Catholic University Students Show Solidarity with Howard University Amid Threats


By Paige Wearmouth

An anonymous threat to the black students of Howard University was made through social media causing unrest across the University’s campus.

On Wednesday November 11th, the racist post was published on the website 4chan, and quickly drew attention and responses.

The post, laced with profanities, was a discourse several paragraphs in length covering everything from the writer’s complaints against and hatred towards the black community in America to a direct threat made to students at Howard University.

The message was also written in support of University of Missouri President, Tim Wolfe, who stepped down from his position following protests led by the student organization, ConcernedStudent1950. The organization called for Wolfe’s resignation after several cases of racism at the University that it did not feel were properly handled by the President.

The post, accompanied by a photograph of Wolfe, stated “Good people like this guy have to suffer for it,” referring to issues the writer claimed to have against black Americans.

The message closed by directly threatening the lives of black students at Howard University, stating that any at the University after ten o’clock the following day would be “the first to go.”

The post quickly circulated the internet to other social media sites, sparking responses from the Howard University President, students, local and federal police, and news broadcasting stations in D.C.

Howard University President, Wayne A. I. Frederick, sent a notice to students acknowledging the threat and assuring them that there would be an increase in law enforcement presence on campus and at the nearby metro stop.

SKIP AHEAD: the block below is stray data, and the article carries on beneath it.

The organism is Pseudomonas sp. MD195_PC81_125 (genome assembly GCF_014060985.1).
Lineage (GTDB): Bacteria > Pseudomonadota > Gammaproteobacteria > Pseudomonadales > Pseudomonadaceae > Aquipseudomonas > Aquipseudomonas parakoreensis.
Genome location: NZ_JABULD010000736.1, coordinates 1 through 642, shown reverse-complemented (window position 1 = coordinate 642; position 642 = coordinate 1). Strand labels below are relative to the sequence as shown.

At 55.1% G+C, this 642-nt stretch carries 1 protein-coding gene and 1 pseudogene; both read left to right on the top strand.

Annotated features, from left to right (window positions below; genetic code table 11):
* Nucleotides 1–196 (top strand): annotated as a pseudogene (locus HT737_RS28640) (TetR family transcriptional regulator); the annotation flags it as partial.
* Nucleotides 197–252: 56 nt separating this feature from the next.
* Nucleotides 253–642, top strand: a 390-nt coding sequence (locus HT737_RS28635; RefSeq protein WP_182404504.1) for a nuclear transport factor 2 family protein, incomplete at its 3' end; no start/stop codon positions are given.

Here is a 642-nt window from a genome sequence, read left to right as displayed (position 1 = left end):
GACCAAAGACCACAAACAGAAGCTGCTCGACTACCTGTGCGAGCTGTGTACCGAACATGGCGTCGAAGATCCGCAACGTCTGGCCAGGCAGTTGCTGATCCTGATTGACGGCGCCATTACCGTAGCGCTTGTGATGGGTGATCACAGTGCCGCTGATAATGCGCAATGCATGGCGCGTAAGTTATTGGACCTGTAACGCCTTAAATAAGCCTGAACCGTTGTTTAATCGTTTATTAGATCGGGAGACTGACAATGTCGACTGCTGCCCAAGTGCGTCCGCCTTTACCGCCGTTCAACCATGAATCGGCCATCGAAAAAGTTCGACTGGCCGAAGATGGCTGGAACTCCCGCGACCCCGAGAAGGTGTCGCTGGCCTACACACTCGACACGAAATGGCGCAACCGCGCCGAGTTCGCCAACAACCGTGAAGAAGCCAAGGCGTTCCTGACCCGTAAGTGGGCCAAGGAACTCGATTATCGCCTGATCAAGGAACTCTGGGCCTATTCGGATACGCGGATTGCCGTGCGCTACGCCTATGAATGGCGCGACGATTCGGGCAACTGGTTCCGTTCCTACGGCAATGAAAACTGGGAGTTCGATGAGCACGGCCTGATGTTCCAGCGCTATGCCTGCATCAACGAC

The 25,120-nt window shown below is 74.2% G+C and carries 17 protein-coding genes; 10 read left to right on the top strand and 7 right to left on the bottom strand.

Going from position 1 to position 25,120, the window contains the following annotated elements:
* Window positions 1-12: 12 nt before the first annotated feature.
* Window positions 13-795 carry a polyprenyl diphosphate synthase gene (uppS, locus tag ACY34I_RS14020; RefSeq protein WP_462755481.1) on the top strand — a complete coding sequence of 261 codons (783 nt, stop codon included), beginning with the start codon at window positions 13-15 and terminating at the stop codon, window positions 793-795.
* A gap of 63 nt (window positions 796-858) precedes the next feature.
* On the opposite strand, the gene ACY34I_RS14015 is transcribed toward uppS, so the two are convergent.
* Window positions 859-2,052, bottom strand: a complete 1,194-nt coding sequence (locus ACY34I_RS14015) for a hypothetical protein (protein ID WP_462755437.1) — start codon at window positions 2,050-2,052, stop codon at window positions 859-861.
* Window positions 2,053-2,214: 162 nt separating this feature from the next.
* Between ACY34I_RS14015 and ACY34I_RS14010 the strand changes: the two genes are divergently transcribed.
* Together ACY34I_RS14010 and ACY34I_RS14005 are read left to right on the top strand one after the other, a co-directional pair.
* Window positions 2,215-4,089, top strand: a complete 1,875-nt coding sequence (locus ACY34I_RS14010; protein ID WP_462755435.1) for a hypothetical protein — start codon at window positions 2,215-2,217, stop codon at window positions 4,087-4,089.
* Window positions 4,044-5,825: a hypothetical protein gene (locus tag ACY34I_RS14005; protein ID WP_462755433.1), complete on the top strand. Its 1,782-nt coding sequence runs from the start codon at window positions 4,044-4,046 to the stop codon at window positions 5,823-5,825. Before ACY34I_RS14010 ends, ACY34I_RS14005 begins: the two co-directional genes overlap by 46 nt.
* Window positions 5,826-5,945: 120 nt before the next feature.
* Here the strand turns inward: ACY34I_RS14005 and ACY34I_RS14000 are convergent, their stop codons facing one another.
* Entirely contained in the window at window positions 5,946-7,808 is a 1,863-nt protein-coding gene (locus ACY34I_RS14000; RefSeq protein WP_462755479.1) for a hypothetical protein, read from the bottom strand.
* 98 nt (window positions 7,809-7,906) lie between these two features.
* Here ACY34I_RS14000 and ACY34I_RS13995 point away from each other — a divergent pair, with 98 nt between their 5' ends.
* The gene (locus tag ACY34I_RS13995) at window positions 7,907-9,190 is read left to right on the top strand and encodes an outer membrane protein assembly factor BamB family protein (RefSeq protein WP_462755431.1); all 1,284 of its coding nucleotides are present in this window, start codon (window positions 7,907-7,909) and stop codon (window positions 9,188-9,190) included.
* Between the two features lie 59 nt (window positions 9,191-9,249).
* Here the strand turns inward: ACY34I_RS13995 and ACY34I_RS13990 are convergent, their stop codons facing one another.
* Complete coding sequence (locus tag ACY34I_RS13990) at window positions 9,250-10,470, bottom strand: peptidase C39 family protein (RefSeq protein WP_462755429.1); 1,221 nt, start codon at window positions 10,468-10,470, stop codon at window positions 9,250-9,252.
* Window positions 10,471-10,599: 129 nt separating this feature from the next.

The University did not cancel classes on the day the writer threatened to attack the campus, however, there was an increase in police presence, as President Frederick stated there would be. The Howard University Department of Public Safety worked with the Metropolitan Police Department (MPD), the Metro Transit Police Department, and the Federal Bureau of Investigation (FBI) to protect the Howard community and investigate the threat.

The threat was not acted upon, but it did incite responses from beyond Howard University, which is less than two miles away from The Catholic University of America.

When asked if she thinks security at Catholic University needs to be heightened in light of the Howard University threat, Erin Hall, a junior Music and Anthropology double major said she did believe so.

“Yes, I think it should be just to take precautions,” said Hall. “Better safe than sorry.”

Hall also stated that the idea of violence and threats at Catholic University is a concern of hers due to recent events, especially at Howard.

“Yes, I do worry about it because it’s becoming such a big issue,” said Hall. “People are really starting to express racism again. It’s being verbalized and acted upon a lot more frequently.”

The Black Student Alliance (BSA) at Catholic University, which works closely with similar organizations at other universities around D.C., showed their support of protests on college campuses by having a Blackout last Friday which encourages all students to wear black in support of the recent threats.

According to Terrence Britt, a member of the Black Student Alliance, participants wore all black “in solidarity with Mizzou, Yale, and Ithaca.”

Britt said that the organization aims to support awareness of social issues, especially regarding race, across college campuses.

These types of events, like the Blackout, “show students as a whole how it is important to embrace all cultures on campuses,” said Britt.

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